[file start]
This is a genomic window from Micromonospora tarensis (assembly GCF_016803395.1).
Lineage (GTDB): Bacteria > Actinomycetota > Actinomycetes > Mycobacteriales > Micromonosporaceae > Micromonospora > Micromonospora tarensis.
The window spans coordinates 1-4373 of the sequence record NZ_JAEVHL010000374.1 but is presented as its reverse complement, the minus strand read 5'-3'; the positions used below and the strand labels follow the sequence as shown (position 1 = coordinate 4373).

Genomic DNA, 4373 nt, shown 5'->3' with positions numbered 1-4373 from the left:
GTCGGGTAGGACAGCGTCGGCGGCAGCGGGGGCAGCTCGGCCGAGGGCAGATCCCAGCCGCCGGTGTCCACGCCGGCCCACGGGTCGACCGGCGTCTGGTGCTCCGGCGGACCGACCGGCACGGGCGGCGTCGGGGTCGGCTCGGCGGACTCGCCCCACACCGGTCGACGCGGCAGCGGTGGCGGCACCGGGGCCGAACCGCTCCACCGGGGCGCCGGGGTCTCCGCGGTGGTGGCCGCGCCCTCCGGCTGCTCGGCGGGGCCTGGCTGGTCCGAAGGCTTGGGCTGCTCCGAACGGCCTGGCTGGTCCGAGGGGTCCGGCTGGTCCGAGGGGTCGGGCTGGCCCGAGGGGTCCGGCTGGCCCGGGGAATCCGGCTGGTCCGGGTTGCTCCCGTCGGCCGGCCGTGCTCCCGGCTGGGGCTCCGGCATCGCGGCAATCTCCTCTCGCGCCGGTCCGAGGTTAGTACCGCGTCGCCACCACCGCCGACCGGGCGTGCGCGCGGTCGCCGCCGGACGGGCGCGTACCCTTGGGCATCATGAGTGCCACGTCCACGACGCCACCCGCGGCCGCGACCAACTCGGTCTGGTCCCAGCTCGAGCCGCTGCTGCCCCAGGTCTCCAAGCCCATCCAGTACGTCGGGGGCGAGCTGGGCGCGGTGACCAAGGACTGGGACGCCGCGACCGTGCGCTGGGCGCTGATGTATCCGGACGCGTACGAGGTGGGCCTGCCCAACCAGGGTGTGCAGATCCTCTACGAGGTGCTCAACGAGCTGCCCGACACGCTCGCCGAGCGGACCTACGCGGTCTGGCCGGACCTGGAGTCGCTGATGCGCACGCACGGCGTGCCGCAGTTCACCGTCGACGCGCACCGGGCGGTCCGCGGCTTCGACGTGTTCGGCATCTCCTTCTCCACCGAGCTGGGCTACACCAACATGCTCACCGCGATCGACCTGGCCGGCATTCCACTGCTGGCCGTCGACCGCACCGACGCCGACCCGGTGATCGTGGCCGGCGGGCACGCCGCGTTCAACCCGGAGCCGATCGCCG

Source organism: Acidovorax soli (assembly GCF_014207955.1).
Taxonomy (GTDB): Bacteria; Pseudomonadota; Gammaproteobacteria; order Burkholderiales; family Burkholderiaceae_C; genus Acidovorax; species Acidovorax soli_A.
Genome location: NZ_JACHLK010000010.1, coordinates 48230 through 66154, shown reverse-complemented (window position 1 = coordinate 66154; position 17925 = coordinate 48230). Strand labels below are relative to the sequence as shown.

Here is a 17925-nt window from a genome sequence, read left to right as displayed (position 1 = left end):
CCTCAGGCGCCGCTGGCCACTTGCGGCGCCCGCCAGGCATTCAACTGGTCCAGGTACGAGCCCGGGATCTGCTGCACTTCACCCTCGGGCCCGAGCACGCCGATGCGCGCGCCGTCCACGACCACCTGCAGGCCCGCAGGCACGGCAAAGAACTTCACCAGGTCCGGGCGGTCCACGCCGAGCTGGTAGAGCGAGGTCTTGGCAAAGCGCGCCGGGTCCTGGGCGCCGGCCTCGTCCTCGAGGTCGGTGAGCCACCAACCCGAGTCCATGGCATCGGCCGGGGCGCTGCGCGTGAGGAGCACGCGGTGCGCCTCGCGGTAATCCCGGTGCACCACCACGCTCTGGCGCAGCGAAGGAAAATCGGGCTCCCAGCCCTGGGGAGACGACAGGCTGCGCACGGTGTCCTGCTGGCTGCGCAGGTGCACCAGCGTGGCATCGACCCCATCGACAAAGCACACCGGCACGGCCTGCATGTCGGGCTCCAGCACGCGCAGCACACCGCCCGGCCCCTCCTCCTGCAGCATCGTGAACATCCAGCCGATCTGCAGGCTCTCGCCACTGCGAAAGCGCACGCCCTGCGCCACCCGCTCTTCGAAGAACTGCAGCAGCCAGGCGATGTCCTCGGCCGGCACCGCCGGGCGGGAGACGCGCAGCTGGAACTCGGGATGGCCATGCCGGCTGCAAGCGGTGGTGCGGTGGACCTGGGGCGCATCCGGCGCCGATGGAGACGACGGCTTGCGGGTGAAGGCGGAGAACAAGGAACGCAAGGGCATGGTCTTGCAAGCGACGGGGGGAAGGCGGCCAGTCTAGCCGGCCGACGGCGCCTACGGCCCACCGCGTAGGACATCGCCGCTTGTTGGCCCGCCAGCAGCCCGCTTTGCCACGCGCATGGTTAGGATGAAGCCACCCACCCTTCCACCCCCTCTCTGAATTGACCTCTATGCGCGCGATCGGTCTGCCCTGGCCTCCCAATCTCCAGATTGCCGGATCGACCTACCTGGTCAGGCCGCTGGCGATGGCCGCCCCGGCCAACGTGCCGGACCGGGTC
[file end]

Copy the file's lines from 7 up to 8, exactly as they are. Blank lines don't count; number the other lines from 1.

Taxonomy (GTDB): Bacteria; Pseudomonadota; Gammaproteobacteria; order Burkholderiales; family Burkholderiaceae_C; genus Acidovorax; species Acidovorax soli_A.
Genome location: NZ_JACHLK010000010.1, coordinates 48230 through 66154, shown reverse-complemented (window position 1 = coordinate 66154; position 17925 = coordinate 48230). Strand labels below are relative to the sequence as shown.